Malta Independent

Ukraine’s presidenti­al vote pits comedian against incumbent


Polls opened Sunday in Ukraine’s presidenti­al runoff as the nation’s incumbent leader struggles to fend off a strong challenge by a comedian who denounces corruption and plays the role of president in a TV sitcom.

Opinion surveys ahead of the vote have shown 53-year-old President Petro Poroshenko trailing far behind comic actor Volodymyr Zelenskiy, reflecting public dismay with endemic corruption, a moribund economy and a five-year fight against Russia-backed insurgents in the country’s east.

Zelenskiy, 41, got twice as many votes as Poroshenko in the first round three weeks ago. Like his sitcom character, a teacher thrust into the presidency after a video of him blasting corruption goes viral, he has focused on fighting graft, riding the wave of public distrust of Ukraine’s political elite.

“I have grown up under the old politician­s and only have seen empty promises, lies and corruption,” said Lyudmila Potrebko, a 22-year-old computer programmer who cast her ballot for Zelenskiy. “It’s time to change that.”

Poroshenko, a billionair­e candy magnate before taking office, has relied on traditiona­l political barnstormi­ng, using sympatheti­c television stations to extensivel­y cover his appearance­s. Zelenskiy, however, has largely stayed away from the campaign trail and eschewed interviews. He has run his campaign mainly on Instagram, where he has 3.7 million followers.

Poroshenko’s attempts to counter the challenger online have often been awkward, including a video that showed Zelenskiy being run over by a truck with a streak resembling a line of cocaine left behind. There is no evidence that Zelenskiy, a fitness fan, uses drugs.

The campaign was marked by fierce mutual criticism and a jockeying for dominance, wrapping up with Friday’s debate at the nation’s largest sports arena in which both rivals fell on their knees in a melodramat­ic moment to ask forgivenes­s of those who lost relatives on the eastern battlefron­t.

The incumbent campaigned on the same promise he made when he was elected in 2014: to lead Ukraine into the European Union and NATO — the goals that look elusive amid Ukraine’s economic problems, pervasive corruption and fighting in the east. A visa free deal with the EU spawned the exodus of millions of skilled workers for better living conditions elsewhere in Europe.

Poroshenko also has boasted of

his successful push to create a new Ukrainian Orthodox Church independen­t from Moscow’s Patriarcha­te and pushed for a bill that would outlaw the Russian language, which remains widely spoken in Ukraine.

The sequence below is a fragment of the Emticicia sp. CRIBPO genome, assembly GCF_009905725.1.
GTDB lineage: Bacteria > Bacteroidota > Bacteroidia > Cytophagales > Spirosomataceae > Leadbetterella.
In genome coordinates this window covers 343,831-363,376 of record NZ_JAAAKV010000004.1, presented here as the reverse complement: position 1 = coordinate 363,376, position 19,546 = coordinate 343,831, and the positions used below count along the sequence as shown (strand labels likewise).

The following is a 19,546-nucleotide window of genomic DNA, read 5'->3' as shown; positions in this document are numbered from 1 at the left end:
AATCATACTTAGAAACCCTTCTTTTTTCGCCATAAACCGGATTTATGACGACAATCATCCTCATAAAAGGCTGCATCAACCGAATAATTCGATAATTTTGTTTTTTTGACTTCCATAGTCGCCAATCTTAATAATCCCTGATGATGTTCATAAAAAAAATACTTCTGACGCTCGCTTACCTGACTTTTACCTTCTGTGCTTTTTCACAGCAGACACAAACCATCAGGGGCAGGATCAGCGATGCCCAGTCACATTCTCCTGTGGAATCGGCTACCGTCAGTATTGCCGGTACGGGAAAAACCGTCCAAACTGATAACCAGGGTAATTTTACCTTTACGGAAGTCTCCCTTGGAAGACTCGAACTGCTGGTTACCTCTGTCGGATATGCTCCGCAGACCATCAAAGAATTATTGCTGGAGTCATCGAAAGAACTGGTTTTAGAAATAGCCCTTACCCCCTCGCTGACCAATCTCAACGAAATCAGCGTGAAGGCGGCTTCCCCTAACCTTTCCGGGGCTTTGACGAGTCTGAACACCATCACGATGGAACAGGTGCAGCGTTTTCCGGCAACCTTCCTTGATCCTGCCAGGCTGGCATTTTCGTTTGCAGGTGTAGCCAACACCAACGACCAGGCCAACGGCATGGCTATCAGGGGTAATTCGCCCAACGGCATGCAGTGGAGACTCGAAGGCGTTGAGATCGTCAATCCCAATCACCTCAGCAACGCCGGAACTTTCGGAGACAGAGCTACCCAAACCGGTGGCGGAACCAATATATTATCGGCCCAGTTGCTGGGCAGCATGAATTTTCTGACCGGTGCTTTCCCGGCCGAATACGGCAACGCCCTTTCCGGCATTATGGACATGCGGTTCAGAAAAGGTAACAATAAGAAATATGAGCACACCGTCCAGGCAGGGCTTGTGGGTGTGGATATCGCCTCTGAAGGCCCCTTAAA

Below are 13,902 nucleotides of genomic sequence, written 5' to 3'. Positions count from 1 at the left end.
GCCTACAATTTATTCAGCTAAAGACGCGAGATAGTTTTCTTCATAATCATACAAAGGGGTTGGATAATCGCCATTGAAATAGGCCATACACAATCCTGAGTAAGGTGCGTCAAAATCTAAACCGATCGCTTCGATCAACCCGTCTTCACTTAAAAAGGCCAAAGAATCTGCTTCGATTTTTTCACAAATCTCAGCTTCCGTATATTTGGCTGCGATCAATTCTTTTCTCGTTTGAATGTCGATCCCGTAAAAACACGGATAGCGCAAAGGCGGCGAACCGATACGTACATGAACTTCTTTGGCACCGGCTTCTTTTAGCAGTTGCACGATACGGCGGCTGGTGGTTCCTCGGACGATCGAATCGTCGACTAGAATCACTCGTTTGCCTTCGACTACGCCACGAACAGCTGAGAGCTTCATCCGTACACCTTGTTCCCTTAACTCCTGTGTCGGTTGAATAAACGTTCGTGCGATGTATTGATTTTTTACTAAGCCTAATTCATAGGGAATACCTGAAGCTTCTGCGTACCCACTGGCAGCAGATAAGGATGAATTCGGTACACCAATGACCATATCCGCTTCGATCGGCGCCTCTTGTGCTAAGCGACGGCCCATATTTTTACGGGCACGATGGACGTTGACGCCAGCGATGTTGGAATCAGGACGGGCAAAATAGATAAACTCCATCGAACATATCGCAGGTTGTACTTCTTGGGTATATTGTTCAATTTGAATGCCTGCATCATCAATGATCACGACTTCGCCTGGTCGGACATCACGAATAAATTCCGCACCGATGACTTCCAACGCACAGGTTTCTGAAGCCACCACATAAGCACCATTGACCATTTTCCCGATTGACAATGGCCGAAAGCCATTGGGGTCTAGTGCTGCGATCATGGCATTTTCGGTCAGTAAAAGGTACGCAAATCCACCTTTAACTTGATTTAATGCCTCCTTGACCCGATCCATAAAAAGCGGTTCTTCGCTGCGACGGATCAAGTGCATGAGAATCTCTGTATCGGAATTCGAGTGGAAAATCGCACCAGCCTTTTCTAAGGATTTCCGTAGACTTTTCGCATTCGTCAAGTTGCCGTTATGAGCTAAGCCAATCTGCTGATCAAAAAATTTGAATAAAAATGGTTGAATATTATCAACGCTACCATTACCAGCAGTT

“Poroshenko has done a lot of good things for the country, creating its own church, getting the visa-free deal and taking Ukraine away from the empire,” said 44year-old businessma­n Volodymyr Andreichen­ko who voted for him.

But Poroshenko’s message has fallen flat with many voters who are struggling to survive on meager wages and pay soaring utility bills.

“We have grown poor under Poroshenko and have to save to buy food and clothing,” said 55year-old sales clerk Irina Fakhova. “We have had enough of them getting mired in corruption and filling their pockets and treating us as fools.”

Zelenskiy, who comes from Ukraine’s mostly Russian-speaking east, has opposed the Russian language restrictio­ns and mocked the creation of the new church as a campaign stunt.

He has focused heavily on corruption allegation­s that have dogged Poroshenko and showered the president with questions about his assets during Friday’s debate. Poroshenko denies any link to an alleged embezzleme­nt scheme involving one of his companies and a top associate.

Like Poroshenko, Zelenskiy pledged to keep Ukraine’s on its pro-Western course, but said the country should only join NATO if voters approve that in a referendum.

He promised that his No. 1 priority would be direct talks with Russia to end fighting in eastern Ukraine that erupted after Russia’s annexation of Crimea and has killed more than 13,000 people since 2014.

Zelenskiy’s image has been shadowed by his admission that he had commercial interests in Russia through a holding company, and by his business ties to self-exiled billionair­e businessma­n Ihor Kolomoysky­i, a Poroshenko archrival who owns the TV station that aired the sitcom the actor starred in as well as his comedy shows.

Just a few hours before polls opened, a court in the Ukrainian capital of Kiev heard a suit filed by a Zelenskiy foe who claimed that the actor tried to bribe voters when his campaign offered tickets to the debate and demanded that his registrati­on be annulled. The court rejected the demand early Sunday.

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